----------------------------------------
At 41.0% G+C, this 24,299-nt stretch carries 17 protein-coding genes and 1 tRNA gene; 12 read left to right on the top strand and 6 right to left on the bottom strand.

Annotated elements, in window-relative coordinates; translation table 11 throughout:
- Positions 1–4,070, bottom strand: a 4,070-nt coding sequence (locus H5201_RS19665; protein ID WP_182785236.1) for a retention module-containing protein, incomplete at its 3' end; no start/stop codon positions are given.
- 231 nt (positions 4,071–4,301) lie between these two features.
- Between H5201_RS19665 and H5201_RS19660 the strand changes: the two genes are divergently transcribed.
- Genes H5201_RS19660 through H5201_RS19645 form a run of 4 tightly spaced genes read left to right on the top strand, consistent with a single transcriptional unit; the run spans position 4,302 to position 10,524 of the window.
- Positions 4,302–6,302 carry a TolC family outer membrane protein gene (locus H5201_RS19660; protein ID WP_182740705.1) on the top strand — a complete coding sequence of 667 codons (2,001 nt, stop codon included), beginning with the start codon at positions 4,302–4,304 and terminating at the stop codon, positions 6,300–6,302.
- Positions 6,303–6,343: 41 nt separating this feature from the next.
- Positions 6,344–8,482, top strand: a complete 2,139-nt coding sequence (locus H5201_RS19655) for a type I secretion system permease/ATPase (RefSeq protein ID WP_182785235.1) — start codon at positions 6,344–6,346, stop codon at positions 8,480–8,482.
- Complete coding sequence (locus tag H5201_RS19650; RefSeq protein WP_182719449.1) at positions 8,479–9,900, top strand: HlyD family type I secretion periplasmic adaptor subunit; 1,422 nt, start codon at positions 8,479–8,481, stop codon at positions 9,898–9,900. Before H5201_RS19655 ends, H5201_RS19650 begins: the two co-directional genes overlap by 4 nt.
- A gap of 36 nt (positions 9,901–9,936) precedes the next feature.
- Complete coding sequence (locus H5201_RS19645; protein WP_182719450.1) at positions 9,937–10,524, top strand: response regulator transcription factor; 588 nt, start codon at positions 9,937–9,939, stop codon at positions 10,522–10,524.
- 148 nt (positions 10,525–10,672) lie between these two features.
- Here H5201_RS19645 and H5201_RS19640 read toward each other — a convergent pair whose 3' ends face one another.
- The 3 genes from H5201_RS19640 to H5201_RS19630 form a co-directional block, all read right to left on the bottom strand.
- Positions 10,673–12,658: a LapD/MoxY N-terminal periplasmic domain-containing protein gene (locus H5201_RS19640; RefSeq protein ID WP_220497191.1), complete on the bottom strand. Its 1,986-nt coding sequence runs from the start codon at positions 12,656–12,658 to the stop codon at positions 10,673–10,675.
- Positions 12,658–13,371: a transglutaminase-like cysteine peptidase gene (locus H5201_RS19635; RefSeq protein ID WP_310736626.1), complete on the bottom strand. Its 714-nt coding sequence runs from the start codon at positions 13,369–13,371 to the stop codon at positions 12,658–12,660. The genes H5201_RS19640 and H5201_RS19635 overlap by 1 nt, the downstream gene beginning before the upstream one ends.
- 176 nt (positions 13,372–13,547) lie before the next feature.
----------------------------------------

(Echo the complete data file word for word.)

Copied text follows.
At 41.0% G+C, this 24,299-nt stretch carries 17 protein-coding genes and 1 tRNA gene; 12 read left to right on the top strand and 6 right to left on the bottom strand.

Annotated elements, in window-relative coordinates; translation table 11 throughout:
- Positions 1–4,070, bottom strand: a 4,070-nt coding sequence (locus H5201_RS19665; protein ID WP_182785236.1) for a retention module-containing protein, incomplete at its 3' end; no start/stop codon positions are given.
- 231 nt (positions 4,071–4,301) lie between these two features.
- Between H5201_RS19665 and H5201_RS19660 the strand changes: the two genes are divergently transcribed.
- Genes H5201_RS19660 through H5201_RS19645 form a run of 4 tightly spaced genes read left to right on the top strand, consistent with a single transcriptional unit; the run spans position 4,302 to position 10,524 of the window.
- Positions 4,302–6,302 carry a TolC family outer membrane protein gene (locus H5201_RS19660; protein ID WP_182740705.1) on the top strand — a complete coding sequence of 667 codons (2,001 nt, stop codon included), beginning with the start codon at positions 4,302–4,304 and terminating at the stop codon, positions 6,300–6,302.
- Positions 6,303–6,343: 41 nt separating this feature from the next.
- Positions 6,344–8,482, top strand: a complete 2,139-nt coding sequence (locus H5201_RS19655) for a type I secretion system permease/ATPase (RefSeq protein ID WP_182785235.1) — start codon at positions 6,344–6,346, stop codon at positions 8,480–8,482.
- Complete coding sequence (locus tag H5201_RS19650; RefSeq protein WP_182719449.1) at positions 8,479–9,900, top strand: HlyD family type I secretion periplasmic adaptor subunit; 1,422 nt, start codon at positions 8,479–8,481, stop codon at positions 9,898–9,900. Before H5201_RS19655 ends, H5201_RS19650 begins: the two co-directional genes overlap by 4 nt.
- A gap of 36 nt (positions 9,901–9,936) precedes the next feature.
- Complete coding sequence (locus H5201_RS19645; protein WP_182719450.1) at positions 9,937–10,524, top strand: response regulator transcription factor; 588 nt, start codon at positions 9,937–9,939, stop codon at positions 10,522–10,524.
- 148 nt (positions 10,525–10,672) lie between these two features.
- Here H5201_RS19645 and H5201_RS19640 read toward each other — a convergent pair whose 3' ends face one another.
- The 3 genes from H5201_RS19640 to H5201_RS19630 form a co-directional block, all read right to left on the bottom strand.
- Positions 10,673–12,658: a LapD/MoxY N-terminal periplasmic domain-containing protein gene (locus H5201_RS19640; RefSeq protein ID WP_220497191.1), complete on the bottom strand. Its 1,986-nt coding sequence runs from the start codon at positions 12,656–12,658 to the stop codon at positions 10,673–10,675.
- Positions 12,658–13,371: a transglutaminase-like cysteine peptidase gene (locus H5201_RS19635; RefSeq protein ID WP_310736626.1), complete on the bottom strand. Its 714-nt coding sequence runs from the start codon at positions 13,369–13,371 to the stop codon at positions 12,658–12,660. The genes H5201_RS19640 and H5201_RS19635 overlap by 1 nt, the downstream gene beginning before the upstream one ends.
- 176 nt (positions 13,372–13,547) lie before the next feature.